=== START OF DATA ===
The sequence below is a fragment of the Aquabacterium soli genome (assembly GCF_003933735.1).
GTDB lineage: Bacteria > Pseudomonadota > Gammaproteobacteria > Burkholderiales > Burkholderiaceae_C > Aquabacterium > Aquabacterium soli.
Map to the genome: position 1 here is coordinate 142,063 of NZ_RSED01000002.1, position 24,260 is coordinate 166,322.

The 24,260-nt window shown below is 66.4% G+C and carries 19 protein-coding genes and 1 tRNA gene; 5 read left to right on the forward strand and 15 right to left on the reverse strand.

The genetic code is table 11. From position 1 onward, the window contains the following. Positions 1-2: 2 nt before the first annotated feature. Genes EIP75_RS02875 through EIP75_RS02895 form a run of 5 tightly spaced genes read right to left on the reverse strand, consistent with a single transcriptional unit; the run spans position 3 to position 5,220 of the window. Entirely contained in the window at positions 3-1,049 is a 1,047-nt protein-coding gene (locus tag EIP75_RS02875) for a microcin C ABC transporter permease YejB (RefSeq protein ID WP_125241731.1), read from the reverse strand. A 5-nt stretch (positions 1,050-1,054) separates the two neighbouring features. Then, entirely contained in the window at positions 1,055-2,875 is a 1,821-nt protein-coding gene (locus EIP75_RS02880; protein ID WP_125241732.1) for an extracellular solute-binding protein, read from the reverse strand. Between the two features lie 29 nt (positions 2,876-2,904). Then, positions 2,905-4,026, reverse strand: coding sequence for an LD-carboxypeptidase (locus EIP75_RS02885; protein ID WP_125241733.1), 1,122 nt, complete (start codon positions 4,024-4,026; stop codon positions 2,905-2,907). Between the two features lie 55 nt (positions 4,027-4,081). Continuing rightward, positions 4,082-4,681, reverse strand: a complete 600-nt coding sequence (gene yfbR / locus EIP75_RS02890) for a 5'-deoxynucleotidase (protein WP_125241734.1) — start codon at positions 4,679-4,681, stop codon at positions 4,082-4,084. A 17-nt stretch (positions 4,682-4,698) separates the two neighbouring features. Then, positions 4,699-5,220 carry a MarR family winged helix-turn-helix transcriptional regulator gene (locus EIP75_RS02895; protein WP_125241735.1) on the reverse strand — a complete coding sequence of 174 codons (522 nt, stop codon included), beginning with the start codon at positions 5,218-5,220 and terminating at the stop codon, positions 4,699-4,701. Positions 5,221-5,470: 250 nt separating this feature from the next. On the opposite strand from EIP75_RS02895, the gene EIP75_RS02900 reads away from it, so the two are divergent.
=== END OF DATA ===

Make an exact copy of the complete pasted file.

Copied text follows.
The sequence below is a fragment of the Aquabacterium soli genome (assembly GCF_003933735.1).
GTDB lineage: Bacteria > Pseudomonadota > Gammaproteobacteria > Burkholderiales > Burkholderiaceae_C > Aquabacterium > Aquabacterium soli.
Map to the genome: position 1 here is coordinate 142,063 of NZ_RSED01000002.1, position 24,260 is coordinate 166,322.

The 24,260-nt window shown below is 66.4% G+C and carries 19 protein-coding genes and 1 tRNA gene; 5 read left to right on the forward strand and 15 right to left on the reverse strand.

The genetic code is table 11. From position 1 onward, the window contains the following. Positions 1-2: 2 nt before the first annotated feature. Genes EIP75_RS02875 through EIP75_RS02895 form a run of 5 tightly spaced genes read right to left on the reverse strand, consistent with a single transcriptional unit; the run spans position 3 to position 5,220 of the window. Entirely contained in the window at positions 3-1,049 is a 1,047-nt protein-coding gene (locus tag EIP75_RS02875) for a microcin C ABC transporter permease YejB (RefSeq protein ID WP_125241731.1), read from the reverse strand. A 5-nt stretch (positions 1,050-1,054) separates the two neighbouring features. Then, entirely contained in the window at positions 1,055-2,875 is a 1,821-nt protein-coding gene (locus EIP75_RS02880; protein ID WP_125241732.1) for an extracellular solute-binding protein, read from the reverse strand. Between the two features lie 29 nt (positions 2,876-2,904). Then, positions 2,905-4,026, reverse strand: coding sequence for an LD-carboxypeptidase (locus EIP75_RS02885; protein ID WP_125241733.1), 1,122 nt, complete (start codon positions 4,024-4,026; stop codon positions 2,905-2,907). Between the two features lie 55 nt (positions 4,027-4,081). Continuing rightward, positions 4,082-4,681, reverse strand: a complete 600-nt coding sequence (gene yfbR / locus EIP75_RS02890) for a 5'-deoxynucleotidase (protein WP_125241734.1) — start codon at positions 4,679-4,681, stop codon at positions 4,082-4,084. A 17-nt stretch (positions 4,682-4,698) separates the two neighbouring features. Then, positions 4,699-5,220 carry a MarR family winged helix-turn-helix transcriptional regulator gene (locus EIP75_RS02895; protein WP_125241735.1) on the reverse strand — a complete coding sequence of 174 codons (522 nt, stop codon included), beginning with the start codon at positions 5,218-5,220 and terminating at the stop codon, positions 4,699-4,701. Positions 5,221-5,470: 250 nt separating this feature from the next. On the opposite strand from EIP75_RS02895, the gene EIP75_RS02900 reads away from it, so the two are divergent.